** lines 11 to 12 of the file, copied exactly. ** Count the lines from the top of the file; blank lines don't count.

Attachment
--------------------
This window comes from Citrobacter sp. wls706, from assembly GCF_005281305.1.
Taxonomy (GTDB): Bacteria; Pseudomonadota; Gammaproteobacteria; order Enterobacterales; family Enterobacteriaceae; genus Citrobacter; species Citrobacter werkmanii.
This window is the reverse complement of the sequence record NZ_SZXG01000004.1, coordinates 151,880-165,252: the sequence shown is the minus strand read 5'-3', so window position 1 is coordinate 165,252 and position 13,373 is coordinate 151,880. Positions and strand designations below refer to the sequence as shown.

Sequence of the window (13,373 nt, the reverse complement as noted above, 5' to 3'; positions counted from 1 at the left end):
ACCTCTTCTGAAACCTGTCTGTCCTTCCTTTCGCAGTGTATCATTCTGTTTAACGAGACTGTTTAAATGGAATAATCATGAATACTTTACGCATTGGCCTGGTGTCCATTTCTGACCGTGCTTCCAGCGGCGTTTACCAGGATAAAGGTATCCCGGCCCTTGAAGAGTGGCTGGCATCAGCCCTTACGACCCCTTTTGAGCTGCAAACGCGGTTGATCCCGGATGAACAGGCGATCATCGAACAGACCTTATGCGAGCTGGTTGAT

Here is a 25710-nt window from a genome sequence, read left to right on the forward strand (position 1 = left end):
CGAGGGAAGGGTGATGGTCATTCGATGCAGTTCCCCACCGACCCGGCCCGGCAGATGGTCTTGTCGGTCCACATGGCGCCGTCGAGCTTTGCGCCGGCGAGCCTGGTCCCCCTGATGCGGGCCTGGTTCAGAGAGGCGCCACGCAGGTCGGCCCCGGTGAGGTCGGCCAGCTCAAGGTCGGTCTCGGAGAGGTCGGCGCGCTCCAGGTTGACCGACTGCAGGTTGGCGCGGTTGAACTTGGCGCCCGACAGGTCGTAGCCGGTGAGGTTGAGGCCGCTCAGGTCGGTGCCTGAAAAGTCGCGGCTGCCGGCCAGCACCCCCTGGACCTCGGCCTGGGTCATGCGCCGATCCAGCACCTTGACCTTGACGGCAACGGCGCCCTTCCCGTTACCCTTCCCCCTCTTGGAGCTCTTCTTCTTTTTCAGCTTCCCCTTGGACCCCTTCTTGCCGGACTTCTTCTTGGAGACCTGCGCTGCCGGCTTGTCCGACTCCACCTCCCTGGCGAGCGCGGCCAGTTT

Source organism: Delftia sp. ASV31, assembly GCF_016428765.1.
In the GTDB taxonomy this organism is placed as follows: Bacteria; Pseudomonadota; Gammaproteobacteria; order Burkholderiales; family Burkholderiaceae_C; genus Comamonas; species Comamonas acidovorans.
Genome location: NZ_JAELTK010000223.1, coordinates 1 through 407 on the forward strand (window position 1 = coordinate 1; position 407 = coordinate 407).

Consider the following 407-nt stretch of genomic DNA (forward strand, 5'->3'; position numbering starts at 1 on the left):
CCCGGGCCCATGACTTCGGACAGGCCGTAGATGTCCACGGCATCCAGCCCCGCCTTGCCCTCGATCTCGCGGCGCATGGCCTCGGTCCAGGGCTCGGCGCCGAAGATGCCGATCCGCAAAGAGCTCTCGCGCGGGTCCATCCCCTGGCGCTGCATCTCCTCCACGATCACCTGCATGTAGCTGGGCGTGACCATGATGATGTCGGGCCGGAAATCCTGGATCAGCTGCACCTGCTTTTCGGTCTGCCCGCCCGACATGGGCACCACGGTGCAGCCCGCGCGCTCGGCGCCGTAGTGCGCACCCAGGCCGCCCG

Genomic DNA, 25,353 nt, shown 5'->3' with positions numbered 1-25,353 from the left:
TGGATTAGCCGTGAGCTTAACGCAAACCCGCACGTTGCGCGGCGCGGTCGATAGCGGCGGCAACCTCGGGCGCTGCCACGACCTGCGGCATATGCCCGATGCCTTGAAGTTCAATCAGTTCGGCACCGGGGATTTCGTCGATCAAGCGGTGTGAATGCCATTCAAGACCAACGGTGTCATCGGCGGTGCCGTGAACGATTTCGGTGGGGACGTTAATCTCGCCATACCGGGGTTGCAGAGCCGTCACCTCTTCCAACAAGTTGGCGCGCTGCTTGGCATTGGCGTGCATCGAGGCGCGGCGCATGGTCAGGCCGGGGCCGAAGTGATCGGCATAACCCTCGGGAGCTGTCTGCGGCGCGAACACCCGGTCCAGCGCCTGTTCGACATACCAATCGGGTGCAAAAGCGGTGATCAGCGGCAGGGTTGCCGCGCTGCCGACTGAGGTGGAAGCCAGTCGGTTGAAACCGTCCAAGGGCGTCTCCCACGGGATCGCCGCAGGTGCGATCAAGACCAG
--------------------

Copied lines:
Consider the following 407-nt stretch of genomic DNA (forward strand, 5'->3'; position numbering starts at 1 on the left):
CCCGGGCCCATGACTTCGGACAGGCCGTAGATGTCCACGGCATCCAGCCCCGCCTTGCCCTCGATCTCGCGGCGCATGGCCTCGGTCCAGGGCTCGGCGCCGAAGATGCCGATCCGCAAAGAGCTCTCGCGCGGGTCCATCCCCTGGCGCTGCATCTCCTCCACGATCACCTGCATGTAGCTGGGCGTGACCATGATGATGTCGGGCCGGAAATCCTGGATCAGCTGCACCTGCTTTTCGGTCTGCCCGCCCGACATGGGCACCACGGTGCAGCCCGCGCGCTCGGCGCCGTAGTGCGCACCCAGGCCGCCCG